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SEC Chair Clayton’s Anti-Investor, Pro-Wall Street Record

FOR IMMEDIATE RELEASE
Monday, June 22, 2020
Contact:  Pamela Russell at 202-618-6433 or prussell@bettermarkets.com
 
Washington, D.C.  –  Dennis M. Kelleher, President and Chief Executive Officer of Better Markets, issued the following statement in response to the reports that SEC Chairman Jay Clayton is going to be nominated to be the U.S. Attorney for the Southern District of New York:
 
“Before SEC Chairman Jay Clayton is awarded another high-profile, powerful government position, the public should consider his record over the last three years as the leader of what is supposed to be the nation’s premier investor protection and market integrity agency.
 
“While the Chairman often says that he worries about “Mr. and Mrs. 401k” and protecting Main Street investors, his record shows he has been protecting the profits of Wall Street and his former clients.  The fact that almost all of his actions are cheered by the financial industry, and Wall Street’s biggest banks in particular, while being opposed by all or almost all investor, consumer protection and financial stability advocates is a red flag clearly indicating who he really has been looking out for.
 
“Demonstrating that, here is a partial list of his anti-investor, pro-Wall Street record:
 
  • He championed the misleadingly labeled “Regulation Best Interest” which failed to require a fiduciary duty putting investors’ best interests first, which protected Wall Street’s business models and profits, not investors.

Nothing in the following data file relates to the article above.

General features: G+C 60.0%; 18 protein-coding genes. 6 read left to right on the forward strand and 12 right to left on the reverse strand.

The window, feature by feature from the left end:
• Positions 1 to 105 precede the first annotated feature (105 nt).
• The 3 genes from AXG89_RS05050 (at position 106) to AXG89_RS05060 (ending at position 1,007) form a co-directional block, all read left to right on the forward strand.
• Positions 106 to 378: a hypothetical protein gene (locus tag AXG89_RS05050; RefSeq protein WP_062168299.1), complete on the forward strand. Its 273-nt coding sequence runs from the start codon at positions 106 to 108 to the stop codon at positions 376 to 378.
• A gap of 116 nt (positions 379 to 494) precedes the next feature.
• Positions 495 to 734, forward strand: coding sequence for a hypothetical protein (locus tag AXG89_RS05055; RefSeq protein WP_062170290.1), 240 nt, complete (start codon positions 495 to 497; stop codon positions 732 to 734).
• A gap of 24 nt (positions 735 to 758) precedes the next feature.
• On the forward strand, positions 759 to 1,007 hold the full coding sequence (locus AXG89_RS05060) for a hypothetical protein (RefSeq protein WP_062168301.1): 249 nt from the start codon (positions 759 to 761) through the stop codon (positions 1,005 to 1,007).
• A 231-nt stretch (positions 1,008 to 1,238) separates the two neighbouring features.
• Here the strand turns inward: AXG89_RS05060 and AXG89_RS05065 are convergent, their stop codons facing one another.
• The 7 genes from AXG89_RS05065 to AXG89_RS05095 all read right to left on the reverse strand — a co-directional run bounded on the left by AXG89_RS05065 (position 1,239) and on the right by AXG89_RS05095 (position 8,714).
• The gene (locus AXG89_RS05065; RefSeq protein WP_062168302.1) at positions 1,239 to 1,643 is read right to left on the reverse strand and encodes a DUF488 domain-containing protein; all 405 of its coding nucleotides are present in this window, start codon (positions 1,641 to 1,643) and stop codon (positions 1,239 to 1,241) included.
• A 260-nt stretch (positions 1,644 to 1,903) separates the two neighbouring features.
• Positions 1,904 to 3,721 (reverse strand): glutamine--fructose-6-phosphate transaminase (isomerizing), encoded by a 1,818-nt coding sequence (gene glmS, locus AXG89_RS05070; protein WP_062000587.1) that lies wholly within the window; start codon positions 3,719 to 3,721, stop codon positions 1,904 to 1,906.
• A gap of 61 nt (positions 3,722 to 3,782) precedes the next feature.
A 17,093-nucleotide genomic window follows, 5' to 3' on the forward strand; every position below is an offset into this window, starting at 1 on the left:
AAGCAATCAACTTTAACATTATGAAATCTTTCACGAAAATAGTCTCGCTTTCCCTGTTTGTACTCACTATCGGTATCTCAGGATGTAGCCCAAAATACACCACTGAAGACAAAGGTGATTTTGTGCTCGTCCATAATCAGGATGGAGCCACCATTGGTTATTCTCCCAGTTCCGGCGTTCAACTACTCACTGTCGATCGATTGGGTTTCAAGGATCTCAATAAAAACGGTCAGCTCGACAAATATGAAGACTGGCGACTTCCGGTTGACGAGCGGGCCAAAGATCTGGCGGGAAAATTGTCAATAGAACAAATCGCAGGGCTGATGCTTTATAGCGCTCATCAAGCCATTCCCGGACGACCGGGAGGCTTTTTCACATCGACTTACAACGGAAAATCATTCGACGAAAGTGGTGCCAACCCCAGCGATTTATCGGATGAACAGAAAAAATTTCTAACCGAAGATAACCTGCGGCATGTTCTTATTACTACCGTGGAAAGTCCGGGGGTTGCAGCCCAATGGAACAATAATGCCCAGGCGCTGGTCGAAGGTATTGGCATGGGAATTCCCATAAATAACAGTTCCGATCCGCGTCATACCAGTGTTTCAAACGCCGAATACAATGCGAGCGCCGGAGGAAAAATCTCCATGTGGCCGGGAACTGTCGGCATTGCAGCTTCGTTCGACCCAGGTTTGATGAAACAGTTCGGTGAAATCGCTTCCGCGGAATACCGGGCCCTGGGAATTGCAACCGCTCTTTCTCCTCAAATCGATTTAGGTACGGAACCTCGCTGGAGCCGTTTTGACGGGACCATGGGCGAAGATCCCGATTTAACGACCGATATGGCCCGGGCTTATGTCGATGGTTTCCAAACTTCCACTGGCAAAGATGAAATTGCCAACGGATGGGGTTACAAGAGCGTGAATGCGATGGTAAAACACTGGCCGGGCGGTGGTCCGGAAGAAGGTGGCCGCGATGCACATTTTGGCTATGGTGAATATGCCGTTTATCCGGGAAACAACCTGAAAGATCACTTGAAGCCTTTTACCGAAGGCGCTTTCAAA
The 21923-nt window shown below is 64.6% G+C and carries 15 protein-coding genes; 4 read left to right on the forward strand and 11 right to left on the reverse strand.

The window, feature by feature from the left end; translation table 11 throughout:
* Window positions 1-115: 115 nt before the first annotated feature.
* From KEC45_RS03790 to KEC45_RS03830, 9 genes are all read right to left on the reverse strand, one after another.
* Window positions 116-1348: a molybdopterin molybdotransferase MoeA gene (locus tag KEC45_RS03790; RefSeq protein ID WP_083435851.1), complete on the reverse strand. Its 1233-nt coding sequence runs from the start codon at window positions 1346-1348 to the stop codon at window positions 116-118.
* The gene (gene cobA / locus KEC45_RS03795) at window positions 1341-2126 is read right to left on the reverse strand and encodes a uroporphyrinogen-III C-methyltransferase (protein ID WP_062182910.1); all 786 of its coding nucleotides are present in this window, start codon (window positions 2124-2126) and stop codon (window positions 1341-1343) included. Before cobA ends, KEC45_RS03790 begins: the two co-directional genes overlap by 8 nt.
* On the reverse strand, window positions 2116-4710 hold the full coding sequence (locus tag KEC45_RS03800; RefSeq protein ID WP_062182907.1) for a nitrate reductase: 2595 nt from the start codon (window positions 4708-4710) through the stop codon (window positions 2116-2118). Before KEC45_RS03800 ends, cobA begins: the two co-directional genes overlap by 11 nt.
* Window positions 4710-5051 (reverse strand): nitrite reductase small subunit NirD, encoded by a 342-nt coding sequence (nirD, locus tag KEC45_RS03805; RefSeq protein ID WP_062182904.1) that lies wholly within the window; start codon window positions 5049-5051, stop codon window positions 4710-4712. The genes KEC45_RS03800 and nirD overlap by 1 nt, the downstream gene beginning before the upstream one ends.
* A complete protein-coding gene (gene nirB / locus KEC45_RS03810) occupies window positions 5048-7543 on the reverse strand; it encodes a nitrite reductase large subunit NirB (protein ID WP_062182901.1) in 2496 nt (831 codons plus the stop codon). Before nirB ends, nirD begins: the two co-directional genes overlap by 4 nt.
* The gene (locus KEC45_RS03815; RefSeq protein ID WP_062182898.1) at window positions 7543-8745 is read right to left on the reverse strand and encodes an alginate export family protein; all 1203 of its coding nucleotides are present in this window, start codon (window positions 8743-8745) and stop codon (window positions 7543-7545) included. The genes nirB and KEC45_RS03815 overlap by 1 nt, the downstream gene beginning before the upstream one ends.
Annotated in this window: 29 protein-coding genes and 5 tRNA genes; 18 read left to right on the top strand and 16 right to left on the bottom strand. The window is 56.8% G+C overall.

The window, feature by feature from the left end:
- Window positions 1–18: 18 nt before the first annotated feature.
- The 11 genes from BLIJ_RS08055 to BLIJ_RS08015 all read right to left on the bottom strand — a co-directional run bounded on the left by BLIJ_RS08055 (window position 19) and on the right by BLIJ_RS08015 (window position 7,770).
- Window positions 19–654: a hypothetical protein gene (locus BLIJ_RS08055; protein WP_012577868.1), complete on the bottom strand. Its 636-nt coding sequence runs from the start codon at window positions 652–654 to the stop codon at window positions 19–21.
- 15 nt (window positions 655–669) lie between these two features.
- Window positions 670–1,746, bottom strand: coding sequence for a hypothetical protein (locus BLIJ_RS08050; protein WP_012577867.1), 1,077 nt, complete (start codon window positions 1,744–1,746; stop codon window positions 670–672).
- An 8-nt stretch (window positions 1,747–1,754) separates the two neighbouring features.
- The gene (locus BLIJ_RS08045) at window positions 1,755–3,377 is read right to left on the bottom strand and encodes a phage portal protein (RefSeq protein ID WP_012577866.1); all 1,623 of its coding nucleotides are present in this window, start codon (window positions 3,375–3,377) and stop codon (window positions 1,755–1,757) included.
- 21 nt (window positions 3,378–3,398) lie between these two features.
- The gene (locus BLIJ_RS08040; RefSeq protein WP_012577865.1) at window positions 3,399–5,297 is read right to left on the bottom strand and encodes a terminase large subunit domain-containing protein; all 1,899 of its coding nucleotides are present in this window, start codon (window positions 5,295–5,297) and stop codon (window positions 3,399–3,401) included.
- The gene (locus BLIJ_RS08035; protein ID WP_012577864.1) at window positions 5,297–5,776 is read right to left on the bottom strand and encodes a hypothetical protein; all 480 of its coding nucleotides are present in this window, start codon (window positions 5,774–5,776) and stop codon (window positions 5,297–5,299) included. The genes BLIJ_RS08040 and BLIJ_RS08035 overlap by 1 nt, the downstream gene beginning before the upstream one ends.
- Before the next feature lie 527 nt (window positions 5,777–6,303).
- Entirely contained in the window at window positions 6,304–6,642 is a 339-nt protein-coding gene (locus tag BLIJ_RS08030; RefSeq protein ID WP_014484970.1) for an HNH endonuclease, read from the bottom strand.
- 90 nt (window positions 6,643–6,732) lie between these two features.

• He has led the agency’s efforts to expand and push investors into dark, minimally regulated private markets to the detriment of investor-friendly, more transparent public markets with investor protections while bemoaning the shrinking number of public companies, conditions that he has exacerbated by expanding private markets.
  • He has attacked investors’ proxy rights, including disenfranchising shareholders from voting on key issues, even though some seek to correct the decades of anti-worker, anti-minorities, and anti-environment corporate policies.
  • He has attempted to subordinate investors’ proxy advisory firms to corporate management, removing a critical source of independent advice that shareholders need to make informed proxy decisions, including regarding compensation packages for CEOs and board members.
  • He failed to investigate or even show any interest in a reported fraudulent scheme  to corrupt the proxy proposals rulemaking process via fake comment letters (which may well have been criminal violations of the mail and wire fraud laws), which he personally relied on in voting for the proposals.
  • He has led efforts to limit disclosure to investors, including prominently those related to material environmental, social and governance issues.
  • He voted to propose a rule that would limit the effectiveness  of the whistleblower program, which has been a $2 billion success story, but which Wall Street and corporate America hate.
  • He weakened executive accountability and increased the probability of accounting fraud by removing the required auditors’ attestation of CEO’s reports.
“In addition, while there are a few exceptions, SEC enforcement under Chairman Clayton has been AWOL on Wall Street and corporate boardrooms, focusing instead on those companies and people who are not wealthy, powerful and well-connected.